“I’ve learned that well-intentioned comments can come across as very passive-aggressive”, Moorman says. “‘Wow, your Dutch is really good’ can sound very condescending, and is often not a compliment.” At the Faculty of Medicine, lecturers can take workshops on how to give more inclusive lectures, which he took years ago. “I hear from more and more lecturers that they have taken them as well. At the bachelor’s and master’s, we are working hard to make the student population more diverse and inclusive.” For years, Moorman has been using the pronoun ‘she’ to refer to a doctor in general, to combat the notion that doctors should be men.

“I try to be aware of how I come across and what I say”, says Van den Dolder. “Sometimes it’s hard, I stop mid-sentence and ask myself: can I really say this? Then I think out loud and ask myself out loud, then ask what the students think. Like when I always refer to the masculine form of a word, for example. It’s something I’ve had to teach myself to do, because it does make you vulnerable as a lecturer. As a greeting, I increasingly use the neutral ‘hello students’.”

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9. ‘Acknowledge everybody's (visible and invisible) diversity’

“Visible and invisible diversity can be viewed quite broadly”, says Khattab. “Take the students’ participation grade, for example. Extroverted students shouldn’t get higher marks simply because they talk more.” Lecturers can help maintain the balance: “Take control of the discussion, and give the quieter students a chance to talk.”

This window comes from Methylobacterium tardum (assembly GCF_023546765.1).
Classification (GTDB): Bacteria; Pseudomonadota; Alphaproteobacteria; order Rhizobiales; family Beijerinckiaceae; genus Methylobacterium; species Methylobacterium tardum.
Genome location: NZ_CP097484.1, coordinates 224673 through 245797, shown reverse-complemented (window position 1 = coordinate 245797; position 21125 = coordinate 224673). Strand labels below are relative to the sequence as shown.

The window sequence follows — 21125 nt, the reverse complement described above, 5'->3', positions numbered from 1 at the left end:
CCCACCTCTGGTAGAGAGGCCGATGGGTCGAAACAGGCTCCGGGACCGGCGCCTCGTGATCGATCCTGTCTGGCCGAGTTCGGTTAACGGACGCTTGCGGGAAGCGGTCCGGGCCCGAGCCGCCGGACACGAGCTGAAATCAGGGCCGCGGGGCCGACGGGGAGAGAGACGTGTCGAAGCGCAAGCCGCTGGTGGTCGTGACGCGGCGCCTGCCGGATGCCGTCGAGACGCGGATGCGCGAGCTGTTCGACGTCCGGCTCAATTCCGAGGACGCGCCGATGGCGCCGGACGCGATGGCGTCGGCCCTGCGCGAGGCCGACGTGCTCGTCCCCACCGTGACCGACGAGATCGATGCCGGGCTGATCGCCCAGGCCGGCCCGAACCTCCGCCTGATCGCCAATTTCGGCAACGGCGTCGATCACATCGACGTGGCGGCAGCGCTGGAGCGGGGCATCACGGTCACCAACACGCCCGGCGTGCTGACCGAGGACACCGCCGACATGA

One important aspect in recognising diversity is that every student can have a role model, no matter their skin colour, background or functional limitation, Moorman believes. “Diversity among lecturers is therefore also important.”

Cramm was reminded of her trip to London last summer. “Everywhere I went there were three toilet doors: men’s, women’s, and gender-neutral. Wherever I went to eat, you could order meat, fish, vegetarian and vegan dishes. Now that’s inclusive. Have an option for everybody, and don’t force everyone to adhere to one standard.”

10. ‘Make sure your lesson materials aren't exclusively Eurocentric, and continue to actively encourage new perspectives’

“I always encourage different perspectives, and talking about alternative perspectives is something I always do at the end of the master’s”, says Moorman about the last recommendation. “We talk about different views of medicine, and what it means to be sick. In the Netherlands, people who aren’t completely fighting fit are quickly labelled as ‘sick’. In China, people can also feel out-of-kilter, but they don’t take a pill straight away – instead they look at what might help, which can even be a certain kind of tea.”

Lecturers do say that the material is predominantly Eurocentric and western-oriented. But there is a way to introduce different perspectives to every subject, says Khattab. “Incorporate diversity by including a diverse range of human examples. An example of a leader doesn’t always have to be a white male. Nelson Mandela will do just as well.” A variety of examples can help to break through stereotypes, she says.